The second site that exhibited strong activation of Plk2 was S299, which resides within the kinase domain itself. Although S299A had no observable effect, behaving much like WT-Plk2 in our assays, S299E hyperactivated Plk2 without changing its gel migration, suggesting lack of major conformational changes. It is possible that S299E also partially destabilizes the kinase-PBD intramolecular interaction, similar to S588A, leading to a “loose” complex that is more easily activated by substrate (, left). Alternatively, as this mutation is in the kinase domain itself, it could exert a direct effect on the kinase active site that may enlarge the cavity and allow substrate entry despite intact PBD-kinase binding (, right).
It should be noted that the functional significance of the identified sites could also be important in other contexts not assayed here, such as kinase activity against different classes of substrates, or targeting to specific subcellular locales when expressed at endogenous protein levels. Of the mutations that did have a strong effect on Plk2 kinase activity, we did not find any that rendered the kinase inactive, suggesting that Plk2 does not autoregulate itself in a negative feedback manner. Rather, we speculate that Plk2 may be downregulated primarily at the level of degradative clearance by the ubiquitin-proteasome system (Pak and Sheng, 2003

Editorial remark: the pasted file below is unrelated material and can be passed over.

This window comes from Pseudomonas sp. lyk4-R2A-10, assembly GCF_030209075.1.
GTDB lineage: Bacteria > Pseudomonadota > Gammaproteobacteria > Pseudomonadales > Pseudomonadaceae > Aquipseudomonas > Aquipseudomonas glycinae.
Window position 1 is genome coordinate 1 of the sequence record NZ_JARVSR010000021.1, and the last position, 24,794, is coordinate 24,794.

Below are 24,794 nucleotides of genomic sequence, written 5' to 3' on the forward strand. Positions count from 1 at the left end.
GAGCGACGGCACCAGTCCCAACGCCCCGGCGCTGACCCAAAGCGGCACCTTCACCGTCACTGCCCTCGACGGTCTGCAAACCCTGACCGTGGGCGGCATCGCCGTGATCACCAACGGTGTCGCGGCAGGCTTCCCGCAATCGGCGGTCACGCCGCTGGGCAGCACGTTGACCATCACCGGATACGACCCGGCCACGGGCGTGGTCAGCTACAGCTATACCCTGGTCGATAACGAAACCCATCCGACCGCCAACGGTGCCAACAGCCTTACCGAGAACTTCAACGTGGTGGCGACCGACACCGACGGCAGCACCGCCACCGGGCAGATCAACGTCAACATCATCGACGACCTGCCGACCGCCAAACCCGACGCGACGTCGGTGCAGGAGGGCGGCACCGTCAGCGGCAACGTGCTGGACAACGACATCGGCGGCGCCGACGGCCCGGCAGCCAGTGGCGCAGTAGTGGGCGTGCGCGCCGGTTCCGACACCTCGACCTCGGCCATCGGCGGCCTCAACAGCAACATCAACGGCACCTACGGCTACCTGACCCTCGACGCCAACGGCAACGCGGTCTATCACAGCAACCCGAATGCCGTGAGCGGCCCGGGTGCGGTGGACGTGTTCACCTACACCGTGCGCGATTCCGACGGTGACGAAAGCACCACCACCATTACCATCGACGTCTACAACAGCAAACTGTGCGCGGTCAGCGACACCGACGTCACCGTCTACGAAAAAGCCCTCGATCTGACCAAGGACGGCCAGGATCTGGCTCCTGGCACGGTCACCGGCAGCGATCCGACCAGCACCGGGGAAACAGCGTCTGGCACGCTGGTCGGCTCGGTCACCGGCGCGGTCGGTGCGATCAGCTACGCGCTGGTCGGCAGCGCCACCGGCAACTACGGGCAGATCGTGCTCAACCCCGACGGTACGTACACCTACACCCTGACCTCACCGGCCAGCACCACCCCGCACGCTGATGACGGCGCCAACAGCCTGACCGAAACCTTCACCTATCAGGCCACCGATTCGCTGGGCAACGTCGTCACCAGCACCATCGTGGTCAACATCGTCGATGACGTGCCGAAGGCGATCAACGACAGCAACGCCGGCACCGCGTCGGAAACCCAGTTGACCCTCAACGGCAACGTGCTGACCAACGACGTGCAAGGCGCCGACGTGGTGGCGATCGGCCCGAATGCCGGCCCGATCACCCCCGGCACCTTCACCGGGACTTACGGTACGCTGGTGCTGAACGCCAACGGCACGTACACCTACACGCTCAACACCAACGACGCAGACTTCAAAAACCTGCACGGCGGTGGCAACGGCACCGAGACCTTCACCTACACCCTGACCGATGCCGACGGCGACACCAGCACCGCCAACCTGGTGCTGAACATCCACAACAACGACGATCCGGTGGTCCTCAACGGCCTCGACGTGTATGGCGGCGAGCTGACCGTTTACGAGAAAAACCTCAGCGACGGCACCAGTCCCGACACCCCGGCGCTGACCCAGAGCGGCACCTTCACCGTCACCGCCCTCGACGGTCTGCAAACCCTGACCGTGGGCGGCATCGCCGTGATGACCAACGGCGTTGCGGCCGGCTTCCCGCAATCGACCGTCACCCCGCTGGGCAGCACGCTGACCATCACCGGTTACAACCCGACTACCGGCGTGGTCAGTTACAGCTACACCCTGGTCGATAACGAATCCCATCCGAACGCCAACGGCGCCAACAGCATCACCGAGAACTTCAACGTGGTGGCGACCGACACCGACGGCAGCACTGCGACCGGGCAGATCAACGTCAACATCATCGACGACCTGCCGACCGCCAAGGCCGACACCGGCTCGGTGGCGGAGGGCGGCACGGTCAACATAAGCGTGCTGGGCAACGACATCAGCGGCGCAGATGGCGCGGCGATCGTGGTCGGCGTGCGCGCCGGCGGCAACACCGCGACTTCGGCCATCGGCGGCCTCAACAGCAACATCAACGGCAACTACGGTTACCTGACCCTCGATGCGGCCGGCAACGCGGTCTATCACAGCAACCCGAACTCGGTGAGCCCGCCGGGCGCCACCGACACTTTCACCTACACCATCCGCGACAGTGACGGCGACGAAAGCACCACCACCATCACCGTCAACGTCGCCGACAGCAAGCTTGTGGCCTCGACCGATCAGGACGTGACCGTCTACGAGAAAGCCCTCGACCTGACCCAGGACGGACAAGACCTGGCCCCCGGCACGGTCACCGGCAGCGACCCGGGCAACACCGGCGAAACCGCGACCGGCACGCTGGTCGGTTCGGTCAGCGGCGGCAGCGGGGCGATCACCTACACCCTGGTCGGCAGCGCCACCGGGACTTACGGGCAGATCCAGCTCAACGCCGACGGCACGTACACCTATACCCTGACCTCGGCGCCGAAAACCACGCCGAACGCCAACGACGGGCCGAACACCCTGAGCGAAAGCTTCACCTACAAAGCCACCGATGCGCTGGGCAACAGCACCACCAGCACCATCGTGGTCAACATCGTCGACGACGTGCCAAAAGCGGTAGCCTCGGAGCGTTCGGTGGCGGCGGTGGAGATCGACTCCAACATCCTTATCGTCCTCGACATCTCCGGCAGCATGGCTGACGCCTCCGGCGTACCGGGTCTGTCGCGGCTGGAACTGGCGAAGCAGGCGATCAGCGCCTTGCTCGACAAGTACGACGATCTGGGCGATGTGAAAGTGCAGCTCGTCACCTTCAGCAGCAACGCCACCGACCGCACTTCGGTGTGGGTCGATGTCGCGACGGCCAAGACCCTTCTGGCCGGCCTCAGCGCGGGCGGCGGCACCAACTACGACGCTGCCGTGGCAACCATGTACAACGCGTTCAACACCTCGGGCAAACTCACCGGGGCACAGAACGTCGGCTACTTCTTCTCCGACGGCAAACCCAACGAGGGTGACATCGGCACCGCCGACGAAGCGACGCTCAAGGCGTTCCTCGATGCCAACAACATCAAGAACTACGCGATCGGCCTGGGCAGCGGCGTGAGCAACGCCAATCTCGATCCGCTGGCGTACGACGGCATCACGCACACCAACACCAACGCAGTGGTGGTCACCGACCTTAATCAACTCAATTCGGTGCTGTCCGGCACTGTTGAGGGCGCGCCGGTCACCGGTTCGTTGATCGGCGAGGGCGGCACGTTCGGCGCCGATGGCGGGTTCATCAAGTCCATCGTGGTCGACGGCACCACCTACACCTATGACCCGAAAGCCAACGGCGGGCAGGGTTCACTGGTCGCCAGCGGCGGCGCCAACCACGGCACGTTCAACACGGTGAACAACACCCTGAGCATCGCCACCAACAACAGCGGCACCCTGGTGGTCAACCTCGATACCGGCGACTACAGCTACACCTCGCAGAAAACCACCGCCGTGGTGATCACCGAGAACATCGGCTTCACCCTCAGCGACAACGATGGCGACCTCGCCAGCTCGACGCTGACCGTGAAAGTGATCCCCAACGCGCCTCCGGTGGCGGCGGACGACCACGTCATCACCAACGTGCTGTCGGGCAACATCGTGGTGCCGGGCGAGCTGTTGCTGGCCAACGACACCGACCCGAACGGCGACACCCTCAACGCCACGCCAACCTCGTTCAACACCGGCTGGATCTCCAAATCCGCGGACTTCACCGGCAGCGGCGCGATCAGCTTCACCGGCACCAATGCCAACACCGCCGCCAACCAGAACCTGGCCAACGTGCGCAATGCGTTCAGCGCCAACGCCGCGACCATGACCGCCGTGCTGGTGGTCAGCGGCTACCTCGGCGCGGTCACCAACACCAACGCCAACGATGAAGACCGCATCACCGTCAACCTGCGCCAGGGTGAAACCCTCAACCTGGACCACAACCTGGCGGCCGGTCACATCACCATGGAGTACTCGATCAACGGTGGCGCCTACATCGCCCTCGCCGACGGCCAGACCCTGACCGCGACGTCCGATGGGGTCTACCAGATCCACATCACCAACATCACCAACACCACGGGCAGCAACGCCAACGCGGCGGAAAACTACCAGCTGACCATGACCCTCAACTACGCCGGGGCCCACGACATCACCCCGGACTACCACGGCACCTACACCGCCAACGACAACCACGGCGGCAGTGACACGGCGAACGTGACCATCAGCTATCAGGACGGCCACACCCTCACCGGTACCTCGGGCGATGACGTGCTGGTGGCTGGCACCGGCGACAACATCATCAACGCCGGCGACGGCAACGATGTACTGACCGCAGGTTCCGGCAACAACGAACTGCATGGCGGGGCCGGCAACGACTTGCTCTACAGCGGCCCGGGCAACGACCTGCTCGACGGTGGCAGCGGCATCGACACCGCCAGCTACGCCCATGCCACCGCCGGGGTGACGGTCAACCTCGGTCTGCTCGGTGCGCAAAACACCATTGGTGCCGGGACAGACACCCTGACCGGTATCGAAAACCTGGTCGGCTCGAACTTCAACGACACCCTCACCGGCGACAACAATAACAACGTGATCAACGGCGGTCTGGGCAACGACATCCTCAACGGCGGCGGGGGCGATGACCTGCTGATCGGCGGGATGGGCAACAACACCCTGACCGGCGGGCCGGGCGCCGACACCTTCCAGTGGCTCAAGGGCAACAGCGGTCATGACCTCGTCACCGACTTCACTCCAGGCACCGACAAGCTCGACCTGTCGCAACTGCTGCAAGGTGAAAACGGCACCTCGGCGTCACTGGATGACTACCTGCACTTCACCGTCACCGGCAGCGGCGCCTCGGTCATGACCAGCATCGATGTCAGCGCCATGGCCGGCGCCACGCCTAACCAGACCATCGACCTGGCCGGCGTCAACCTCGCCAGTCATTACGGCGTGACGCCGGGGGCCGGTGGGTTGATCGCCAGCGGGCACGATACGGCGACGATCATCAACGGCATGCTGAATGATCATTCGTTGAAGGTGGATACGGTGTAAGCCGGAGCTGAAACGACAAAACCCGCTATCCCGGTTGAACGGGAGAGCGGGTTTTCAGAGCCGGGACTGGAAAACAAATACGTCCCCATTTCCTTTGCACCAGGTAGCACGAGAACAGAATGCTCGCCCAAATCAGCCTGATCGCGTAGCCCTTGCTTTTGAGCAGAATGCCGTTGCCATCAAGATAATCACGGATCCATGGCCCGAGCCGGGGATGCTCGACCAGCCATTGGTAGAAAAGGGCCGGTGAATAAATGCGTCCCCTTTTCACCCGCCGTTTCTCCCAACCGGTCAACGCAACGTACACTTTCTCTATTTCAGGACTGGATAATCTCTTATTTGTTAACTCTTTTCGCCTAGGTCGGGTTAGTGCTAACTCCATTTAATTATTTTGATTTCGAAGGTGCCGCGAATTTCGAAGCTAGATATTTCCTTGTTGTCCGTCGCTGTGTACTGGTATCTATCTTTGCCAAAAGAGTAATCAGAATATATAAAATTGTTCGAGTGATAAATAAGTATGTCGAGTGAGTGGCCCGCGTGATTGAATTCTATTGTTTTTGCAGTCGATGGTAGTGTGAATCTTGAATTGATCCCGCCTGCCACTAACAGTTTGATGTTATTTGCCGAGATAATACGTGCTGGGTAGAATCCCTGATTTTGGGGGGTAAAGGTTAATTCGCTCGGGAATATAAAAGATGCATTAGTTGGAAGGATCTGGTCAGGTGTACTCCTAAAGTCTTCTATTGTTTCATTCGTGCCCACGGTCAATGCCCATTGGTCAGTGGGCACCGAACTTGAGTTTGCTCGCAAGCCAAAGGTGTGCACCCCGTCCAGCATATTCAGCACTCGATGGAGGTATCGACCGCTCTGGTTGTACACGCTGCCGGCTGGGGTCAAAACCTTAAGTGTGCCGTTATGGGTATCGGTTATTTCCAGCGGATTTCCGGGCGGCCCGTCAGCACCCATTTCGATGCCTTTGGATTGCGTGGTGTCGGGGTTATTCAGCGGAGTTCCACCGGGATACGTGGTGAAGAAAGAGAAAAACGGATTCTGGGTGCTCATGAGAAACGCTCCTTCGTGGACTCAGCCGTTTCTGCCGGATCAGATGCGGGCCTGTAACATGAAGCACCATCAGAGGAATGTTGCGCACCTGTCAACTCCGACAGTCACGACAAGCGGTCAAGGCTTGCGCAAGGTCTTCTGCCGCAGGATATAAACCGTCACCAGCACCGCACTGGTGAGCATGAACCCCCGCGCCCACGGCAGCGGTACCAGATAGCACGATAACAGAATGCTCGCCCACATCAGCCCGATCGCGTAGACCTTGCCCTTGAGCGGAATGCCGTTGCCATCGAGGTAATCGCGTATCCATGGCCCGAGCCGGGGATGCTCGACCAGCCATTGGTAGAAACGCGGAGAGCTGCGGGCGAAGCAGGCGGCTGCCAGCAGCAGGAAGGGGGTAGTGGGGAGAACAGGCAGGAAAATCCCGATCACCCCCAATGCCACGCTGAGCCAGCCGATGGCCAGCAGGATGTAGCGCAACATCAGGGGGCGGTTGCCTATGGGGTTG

). However, when expressed in hippocampal neurons, the identified hyperactive mutants behaved as predicted, causing profound loss of SPAR protein and dendritic spines, similar to CA-Plk2. These results strongly indicate that these mutations are indeed functionally equivalent to a constitutively active kinase.